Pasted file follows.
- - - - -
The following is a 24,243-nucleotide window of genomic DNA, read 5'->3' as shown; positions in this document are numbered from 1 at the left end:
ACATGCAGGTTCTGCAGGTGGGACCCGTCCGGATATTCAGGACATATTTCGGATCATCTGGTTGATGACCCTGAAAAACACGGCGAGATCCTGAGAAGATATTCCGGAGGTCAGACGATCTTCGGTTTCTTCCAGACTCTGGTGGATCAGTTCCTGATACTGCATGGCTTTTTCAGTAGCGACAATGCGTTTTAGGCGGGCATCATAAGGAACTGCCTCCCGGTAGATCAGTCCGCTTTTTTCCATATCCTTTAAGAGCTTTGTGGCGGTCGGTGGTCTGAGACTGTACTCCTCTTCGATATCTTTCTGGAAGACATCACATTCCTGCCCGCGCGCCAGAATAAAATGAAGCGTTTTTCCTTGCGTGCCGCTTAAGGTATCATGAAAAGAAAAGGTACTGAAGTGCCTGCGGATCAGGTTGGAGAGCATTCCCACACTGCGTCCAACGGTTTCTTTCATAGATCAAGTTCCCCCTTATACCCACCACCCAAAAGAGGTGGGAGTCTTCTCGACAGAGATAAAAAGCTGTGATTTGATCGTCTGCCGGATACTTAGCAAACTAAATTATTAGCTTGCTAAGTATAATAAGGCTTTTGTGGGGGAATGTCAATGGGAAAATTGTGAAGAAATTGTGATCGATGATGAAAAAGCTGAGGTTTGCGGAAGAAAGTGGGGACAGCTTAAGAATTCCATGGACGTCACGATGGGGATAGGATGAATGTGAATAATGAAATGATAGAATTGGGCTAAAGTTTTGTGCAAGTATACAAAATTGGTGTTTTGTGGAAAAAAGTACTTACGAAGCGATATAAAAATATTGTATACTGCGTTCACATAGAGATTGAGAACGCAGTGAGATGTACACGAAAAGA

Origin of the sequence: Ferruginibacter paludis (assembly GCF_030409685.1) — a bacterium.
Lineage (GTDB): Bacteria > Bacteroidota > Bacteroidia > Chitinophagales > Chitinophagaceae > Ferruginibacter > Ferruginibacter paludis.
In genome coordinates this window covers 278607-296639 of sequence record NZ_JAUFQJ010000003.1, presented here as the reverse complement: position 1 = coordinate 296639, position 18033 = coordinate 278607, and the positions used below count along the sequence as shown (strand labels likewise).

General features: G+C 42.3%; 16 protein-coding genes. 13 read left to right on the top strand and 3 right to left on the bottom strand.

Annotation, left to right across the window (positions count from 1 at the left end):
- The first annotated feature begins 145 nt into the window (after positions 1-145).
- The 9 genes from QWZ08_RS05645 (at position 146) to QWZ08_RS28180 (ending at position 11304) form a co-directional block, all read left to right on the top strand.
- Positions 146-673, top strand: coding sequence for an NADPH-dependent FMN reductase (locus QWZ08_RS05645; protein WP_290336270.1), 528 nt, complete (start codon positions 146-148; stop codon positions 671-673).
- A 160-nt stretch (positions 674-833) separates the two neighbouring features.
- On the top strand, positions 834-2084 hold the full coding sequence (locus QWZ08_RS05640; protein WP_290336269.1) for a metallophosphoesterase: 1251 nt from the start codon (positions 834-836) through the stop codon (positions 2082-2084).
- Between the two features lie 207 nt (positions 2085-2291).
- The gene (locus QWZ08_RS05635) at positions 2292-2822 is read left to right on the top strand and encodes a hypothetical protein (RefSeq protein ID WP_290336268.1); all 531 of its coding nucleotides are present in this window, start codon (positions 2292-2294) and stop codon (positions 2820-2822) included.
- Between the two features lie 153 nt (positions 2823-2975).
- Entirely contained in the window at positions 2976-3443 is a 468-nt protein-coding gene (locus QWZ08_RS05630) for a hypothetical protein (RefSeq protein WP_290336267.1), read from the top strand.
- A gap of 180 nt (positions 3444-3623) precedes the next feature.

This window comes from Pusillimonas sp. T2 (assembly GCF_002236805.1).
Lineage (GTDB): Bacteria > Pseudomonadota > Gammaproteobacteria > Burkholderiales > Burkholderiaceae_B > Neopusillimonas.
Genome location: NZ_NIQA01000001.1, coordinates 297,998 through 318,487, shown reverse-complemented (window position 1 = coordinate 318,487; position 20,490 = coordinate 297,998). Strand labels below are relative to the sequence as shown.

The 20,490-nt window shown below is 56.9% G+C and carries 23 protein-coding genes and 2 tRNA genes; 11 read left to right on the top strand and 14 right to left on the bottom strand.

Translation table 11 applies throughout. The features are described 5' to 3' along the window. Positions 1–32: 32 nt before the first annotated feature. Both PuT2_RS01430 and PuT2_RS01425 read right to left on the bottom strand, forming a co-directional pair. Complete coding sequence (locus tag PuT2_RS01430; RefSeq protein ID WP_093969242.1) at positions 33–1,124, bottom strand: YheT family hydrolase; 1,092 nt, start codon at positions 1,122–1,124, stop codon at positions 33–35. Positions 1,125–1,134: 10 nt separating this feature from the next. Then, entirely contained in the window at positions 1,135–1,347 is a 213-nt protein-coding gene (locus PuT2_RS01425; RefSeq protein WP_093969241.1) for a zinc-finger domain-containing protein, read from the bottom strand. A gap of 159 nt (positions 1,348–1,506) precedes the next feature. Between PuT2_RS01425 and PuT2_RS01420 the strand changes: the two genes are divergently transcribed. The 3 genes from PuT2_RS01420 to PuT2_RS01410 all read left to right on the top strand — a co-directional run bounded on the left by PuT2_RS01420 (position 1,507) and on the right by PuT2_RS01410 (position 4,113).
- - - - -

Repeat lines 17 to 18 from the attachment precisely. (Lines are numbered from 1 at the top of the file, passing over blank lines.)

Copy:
- A gap of 180 nt (positions 3444-3623) precedes the next feature.

This window comes from Pusillimonas sp. T2 (assembly GCF_002236805.1).